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Breast Care For The Breast Feeding Mother
WHAT YOU NEED TO KNOW:
Your breasts will go through normal changes while you are breastfeeding. Sometimes breast and nipple problems can develop while you are breastfeeding. Learn about changes that are normal and those that may be a problem. Breast care can help you prevent and manage problems so you and your baby can enjoy the benefits of breastfeeding.
Breast changes while you are breastfeeding:
- For the first few days after your baby is born, your body makes a small amount of breast milk (colostrum). Within about 2 to 5 days, your body will begin making mature milk. It may take up to 10 days or longer for mature milk to come in. When your mature milk comes in, your breasts will become full and firm. They may feel tender.
- Breastfeeding your baby will decrease the full feeling in your breasts. You may feel a tingly sensation during feedings as milk is released from your breasts. This is called the milk let-down reflex. After 7 or more days, the fullness may feel like it has decreased. Your nipples should look the same as they did before you started breastfeeding. Breasts that feel full before and empty after breastfeeding are signs that breastfeeding is going well.
Breast problems that can occur while you are breastfeeding:
- Nipple soreness may occur when you begin to breastfeed your baby. You may also have nipple soreness if your baby is not latched on to your breast correctly. Correct positioning and latch-on may decrease or stop the pain in your nipples. Work with your caregivers to help your baby latch on correctly. It may also be helpful to place warm, wet compresses on your nipples to help decrease pain.
- Plugged milk ducts may cause painful breast lumps. Plugged ducts may be caused by not emptying your breasts completely during feedings. When your baby pauses during breastfeeding, massage and gently squeeze your breast. Gentle massage may unplug a blocked milk duct. Pump out any milk left in your breasts after your baby is done breastfeeding. Avoid wearing tight tops, tight bras, or under-wire bras, because they may put pressure on your breasts.
- Engorgement may occur as your milk comes in soon after you begin breastfeeding. Engorgement may cause your breasts to become swollen and painful. Your breasts may also become engorged if you miss a feeding or you do not breastfeed on demand. The best way to decrease engorgement symptoms is to empty your breasts by feeding your baby often. Engorgement can make it hard for your baby to latch on to your breast. If this happens, express a small amount of milk and then have your baby latch on. Cold compresses, gel packs, or ice packs on your breasts can help decrease pain and swelling. Ask your caregiver how often and how long you should use cold, or ice packs.
- A breast infection called mastitis can develop if you have plugged milk ducts or engorgement. Mastitis causes your breasts to become red, swollen, and painful. You may also have flu-like symptoms, such as chills and a fever. Place heat on your breasts to help decrease the pain. You may want to place a moist, warm cloth on the painful breast or both of your breasts. Ask how often to do this. Your primary healthcare provider (PHP) may suggest that you take an NSAID, such as ibuprofen, to decrease pain and swelling. He may also order antibiotics to treat mastitis. Ask about feeding your baby when you have a breast infection.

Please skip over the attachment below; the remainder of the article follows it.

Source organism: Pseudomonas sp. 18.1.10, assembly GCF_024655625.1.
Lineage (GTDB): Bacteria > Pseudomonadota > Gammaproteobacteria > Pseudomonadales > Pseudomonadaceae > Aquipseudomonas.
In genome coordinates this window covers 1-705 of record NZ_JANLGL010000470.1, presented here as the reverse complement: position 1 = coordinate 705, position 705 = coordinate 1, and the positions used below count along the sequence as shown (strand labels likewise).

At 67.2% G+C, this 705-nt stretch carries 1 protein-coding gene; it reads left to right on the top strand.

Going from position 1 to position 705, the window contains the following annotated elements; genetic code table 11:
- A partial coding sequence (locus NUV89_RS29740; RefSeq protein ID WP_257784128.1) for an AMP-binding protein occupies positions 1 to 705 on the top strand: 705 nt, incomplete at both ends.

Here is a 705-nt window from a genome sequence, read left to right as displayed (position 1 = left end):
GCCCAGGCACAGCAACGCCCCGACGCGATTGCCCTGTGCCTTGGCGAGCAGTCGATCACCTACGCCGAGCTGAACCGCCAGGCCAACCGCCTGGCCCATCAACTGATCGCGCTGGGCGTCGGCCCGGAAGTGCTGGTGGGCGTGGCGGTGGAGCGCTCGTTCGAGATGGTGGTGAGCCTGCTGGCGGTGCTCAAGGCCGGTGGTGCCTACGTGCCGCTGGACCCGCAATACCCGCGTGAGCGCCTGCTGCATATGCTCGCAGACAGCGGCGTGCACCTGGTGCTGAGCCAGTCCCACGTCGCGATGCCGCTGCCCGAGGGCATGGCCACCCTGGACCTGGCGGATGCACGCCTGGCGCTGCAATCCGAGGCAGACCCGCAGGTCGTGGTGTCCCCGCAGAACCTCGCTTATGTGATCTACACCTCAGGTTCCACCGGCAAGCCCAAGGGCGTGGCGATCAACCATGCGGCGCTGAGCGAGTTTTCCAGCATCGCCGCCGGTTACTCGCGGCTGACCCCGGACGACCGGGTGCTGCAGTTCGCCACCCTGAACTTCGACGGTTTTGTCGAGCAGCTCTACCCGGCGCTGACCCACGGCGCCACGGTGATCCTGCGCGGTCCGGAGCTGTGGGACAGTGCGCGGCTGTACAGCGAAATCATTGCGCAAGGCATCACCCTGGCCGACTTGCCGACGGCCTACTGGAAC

How to help prevent or manage breast problems while you are breastfeeding:
- Learn how to position your baby and latch him on correctly. To latch your baby correctly to your breast, make sure that his mouth covers most of your areola (dark area around your nipple). He should not be attached only to the nipple. Your baby is latched on well if you feel comfortable and do not feel pain. A correct latch helps him get enough milk and can help to prevent sore nipples and other breast problems. There are several breastfeeding positions that you can try. Find the position that works best for you and your baby. Ask your caregiver for more information about how to hold and breastfeed your baby.
- Prevent biting. Your baby may get teeth at about 3 to 4 months of age. To help prevent biting, break his suction once he is finished or if he has fallen asleep. To break his suction, slip a finger into the side of his mouth. If your baby bites you, respond with surprise or unhappiness. Offer praise when he does not bite you.
- Breastfeed your baby regularly. Feed your baby 8 to 12 times a day. You may need to wake up your baby at night to feed him. It is okay to feed from 1 or both breasts at each feeding. Your baby should breastfeed from both breasts equally over the course of a day. If your baby only feeds from 1 side during a feeding, offer your other breast to him first for the next feeding.
- Schedule and keep follow-up visits. Talk to your baby's pediatrician or your PHP during follow-up visits if you have breast problems. Caregivers may suggest that you, or you and your partner, attend classes on breastfeeding. You also may want to join a breastfeeding support group. Caregivers may suggest that you see a lactation consultant. This is a caregiver who can help you with breastfeeding.
Contact your PHP if:
- You have a fever and chills.
- You have body aches and you feel like you do not have any energy.
- One or both of your breasts is red, swollen or hard, painful, and feels warm or hot.
- You have breast engorgement that does not get better within 24 hours.
- You see or feel a lump in your breast that hurts when you touch it.
- You have nipple pain during breastfeeding or between feedings.
- Your nipples are red, dry, cracked, or bleeding, or they have scabs on them.
- You have questions or concerns about your condition or care.
Always consult your healthcare provider to ensure the information displayed on this page applies to your personal circumstances.